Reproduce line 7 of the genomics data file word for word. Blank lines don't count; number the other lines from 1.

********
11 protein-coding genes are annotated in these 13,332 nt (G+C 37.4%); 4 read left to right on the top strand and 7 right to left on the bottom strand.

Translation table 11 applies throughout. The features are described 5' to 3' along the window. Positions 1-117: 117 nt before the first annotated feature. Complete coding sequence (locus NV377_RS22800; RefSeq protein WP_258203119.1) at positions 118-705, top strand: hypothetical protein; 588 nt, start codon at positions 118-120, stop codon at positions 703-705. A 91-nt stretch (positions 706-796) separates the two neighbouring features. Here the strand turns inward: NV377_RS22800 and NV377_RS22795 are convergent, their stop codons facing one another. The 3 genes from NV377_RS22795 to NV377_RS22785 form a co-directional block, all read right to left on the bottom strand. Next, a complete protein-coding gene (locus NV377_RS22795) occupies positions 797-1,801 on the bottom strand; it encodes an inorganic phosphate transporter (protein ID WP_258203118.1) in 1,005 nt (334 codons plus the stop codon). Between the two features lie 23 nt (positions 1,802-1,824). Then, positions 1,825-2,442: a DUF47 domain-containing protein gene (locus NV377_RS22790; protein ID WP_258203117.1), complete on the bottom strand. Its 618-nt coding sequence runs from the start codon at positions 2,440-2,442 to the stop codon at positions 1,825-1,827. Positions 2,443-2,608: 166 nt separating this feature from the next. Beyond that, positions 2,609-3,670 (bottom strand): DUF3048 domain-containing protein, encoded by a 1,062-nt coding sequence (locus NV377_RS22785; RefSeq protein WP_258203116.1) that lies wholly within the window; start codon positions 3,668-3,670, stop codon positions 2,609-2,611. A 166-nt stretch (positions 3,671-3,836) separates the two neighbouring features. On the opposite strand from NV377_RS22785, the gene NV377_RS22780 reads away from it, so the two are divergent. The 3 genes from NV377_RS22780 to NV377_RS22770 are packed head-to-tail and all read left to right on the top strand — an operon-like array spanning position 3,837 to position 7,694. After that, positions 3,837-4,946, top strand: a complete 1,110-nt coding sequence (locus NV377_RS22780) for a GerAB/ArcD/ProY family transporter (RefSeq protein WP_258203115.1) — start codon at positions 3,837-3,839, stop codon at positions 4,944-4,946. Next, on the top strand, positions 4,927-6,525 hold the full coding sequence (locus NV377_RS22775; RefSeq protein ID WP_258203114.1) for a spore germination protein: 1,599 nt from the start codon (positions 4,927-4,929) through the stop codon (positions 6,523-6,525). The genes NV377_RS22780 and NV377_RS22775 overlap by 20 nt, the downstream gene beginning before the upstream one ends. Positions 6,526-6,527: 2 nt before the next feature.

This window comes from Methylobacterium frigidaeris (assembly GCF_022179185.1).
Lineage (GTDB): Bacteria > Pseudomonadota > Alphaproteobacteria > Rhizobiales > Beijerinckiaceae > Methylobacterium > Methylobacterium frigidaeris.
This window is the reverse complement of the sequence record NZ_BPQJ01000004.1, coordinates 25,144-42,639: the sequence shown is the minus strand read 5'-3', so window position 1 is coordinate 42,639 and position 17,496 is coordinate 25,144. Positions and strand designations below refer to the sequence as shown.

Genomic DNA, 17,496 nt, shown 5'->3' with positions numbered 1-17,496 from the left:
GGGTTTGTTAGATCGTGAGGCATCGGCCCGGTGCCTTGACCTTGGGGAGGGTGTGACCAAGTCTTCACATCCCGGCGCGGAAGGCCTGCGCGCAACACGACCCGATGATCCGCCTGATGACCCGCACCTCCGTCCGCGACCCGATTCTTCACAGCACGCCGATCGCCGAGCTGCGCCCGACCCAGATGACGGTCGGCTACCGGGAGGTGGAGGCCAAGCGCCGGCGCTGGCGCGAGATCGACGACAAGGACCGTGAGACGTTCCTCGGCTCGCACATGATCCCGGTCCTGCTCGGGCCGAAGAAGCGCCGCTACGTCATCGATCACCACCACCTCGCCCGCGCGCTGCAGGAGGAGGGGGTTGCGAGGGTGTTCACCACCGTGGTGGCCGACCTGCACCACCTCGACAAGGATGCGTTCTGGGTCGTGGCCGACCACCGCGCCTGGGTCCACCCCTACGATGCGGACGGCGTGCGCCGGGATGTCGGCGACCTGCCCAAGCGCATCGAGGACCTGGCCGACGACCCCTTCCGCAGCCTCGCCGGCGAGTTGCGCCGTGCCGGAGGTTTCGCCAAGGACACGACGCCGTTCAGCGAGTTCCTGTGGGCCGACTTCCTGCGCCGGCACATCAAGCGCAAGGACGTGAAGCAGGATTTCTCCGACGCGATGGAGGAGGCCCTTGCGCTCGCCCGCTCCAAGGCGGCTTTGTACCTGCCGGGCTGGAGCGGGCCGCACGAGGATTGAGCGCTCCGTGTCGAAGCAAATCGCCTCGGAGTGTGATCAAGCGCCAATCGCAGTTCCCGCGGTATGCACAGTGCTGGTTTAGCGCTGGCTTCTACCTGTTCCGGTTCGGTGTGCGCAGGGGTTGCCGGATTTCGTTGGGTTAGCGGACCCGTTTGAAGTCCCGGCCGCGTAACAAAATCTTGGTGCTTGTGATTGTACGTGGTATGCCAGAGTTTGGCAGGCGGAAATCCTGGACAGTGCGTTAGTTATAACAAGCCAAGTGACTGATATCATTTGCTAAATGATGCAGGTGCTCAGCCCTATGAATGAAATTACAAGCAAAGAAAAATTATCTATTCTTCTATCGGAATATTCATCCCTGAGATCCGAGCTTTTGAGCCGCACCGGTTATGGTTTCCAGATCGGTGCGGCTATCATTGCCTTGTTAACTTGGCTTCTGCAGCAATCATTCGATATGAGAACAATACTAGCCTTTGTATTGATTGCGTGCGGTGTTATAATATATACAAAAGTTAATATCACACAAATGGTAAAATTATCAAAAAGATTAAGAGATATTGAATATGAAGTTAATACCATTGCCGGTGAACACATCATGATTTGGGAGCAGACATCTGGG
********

GGGTTTGTTAGATCGTGAGGCATCGGCCCGGTGCCTTGACCTTGGGGAGGGTGTGACCAAGTCTTCACATCCCGGCGCGGAAGGCCTGCGCGCAACACGACCCGATGATCCGCCTGATGACCCGCACCTCCGTCCGCGACCCGATTCTTCACAGCACGCCGATCGCCGAGCTGCGCCCGACCCAGATGACGGTCGGCTACCGGGAGGTGGAGGCCAAGCGCCGGCGCTGGCGCGAGATCGACGACAAGGACCGTGAGACGTTCCTCGGCTCGCACATGATCCCGGTCCTGCTCGGGCCGAAGAAGCGCCGCTACGTCATCGATCACCACCACCTCGCCCGCGCGCTGCAGGAGGAGGGGGTTGCGAGGGTGTTCACCACCGTGGTGGCCGACCTGCACCACCTCGACAAGGATGCGTTCTGGGTCGTGGCCGACCACCGCGCCTGGGTCCACCCCTACGATGCGGACGGCGTGCGCCGGGATGTCGGCGACCTGCCCAAGCGCATCGAGGACCTGGCCGACGACCCCTTCCGCAGCCTCGCCGGCGAGTTGCGCCGTGCCGGAGGTTTCGCCAAGGACACGACGCCGTTCAGCGAGTTCCTGTGGGCCGACTTCCTGCGCCGGCACATCAAGCGCAAGGACGTGAAGCAGGATTTCTCCGACGCGATGGAGGAGGCCCTTGCGCTCGCCCGCTCCAAGGCGGCTTTGTACCTGCCGGGCTGGAGCGGGCCGCACGAGGATTGAGCGCTCCGTGTCGAAGCAAATCGCCTCGGAGTGTGATCAAGCGCCAATCGCAGTTCCCGCGGTATGCACAGTGCTGGTTTAGCGCTGGCTTCTACCTGTTCCGGTTCGGTGTGCGCAGGGGTTGCCGGATTTCGTTGGGTTAGCGGACCCGTTTGAAGTCCCGGCCGCGTAACAAAATCTTGGTGCTTGTGATTGTACGTGGTATGCCAGAGTTTGGCAGGCGGAAATCCTGGACAGTGCGTTAGTTATAACAAGCCAAGTGACTGATATCATTTGCTAAATGATGCAGGTGCTCAGCCCTATGAATGAAATTACAAGCAAAGAAAAATTATCTATTCTTCTATCGGAATATTCATCCCTGAGATCCGAGCTTTTGAGCCGCACCGGTTATGGTTTCCAGATCGGTGCGGCTATCATTGCCTTGTTAACTTGGCTTCTGCAGCAATCATTCGATATGAGAACAATACTAGCCTTTGTATTGATTGCGTGCGGTGTTATAATATATACAAAAGTTAATATCACACAAATGGTAAAATTATCAAAAAGATTAAGAGATATTGAATATGAAGTTAATACCATTGCCGGTGAACACATCATGATTTGGGAGCAGACATCTGGG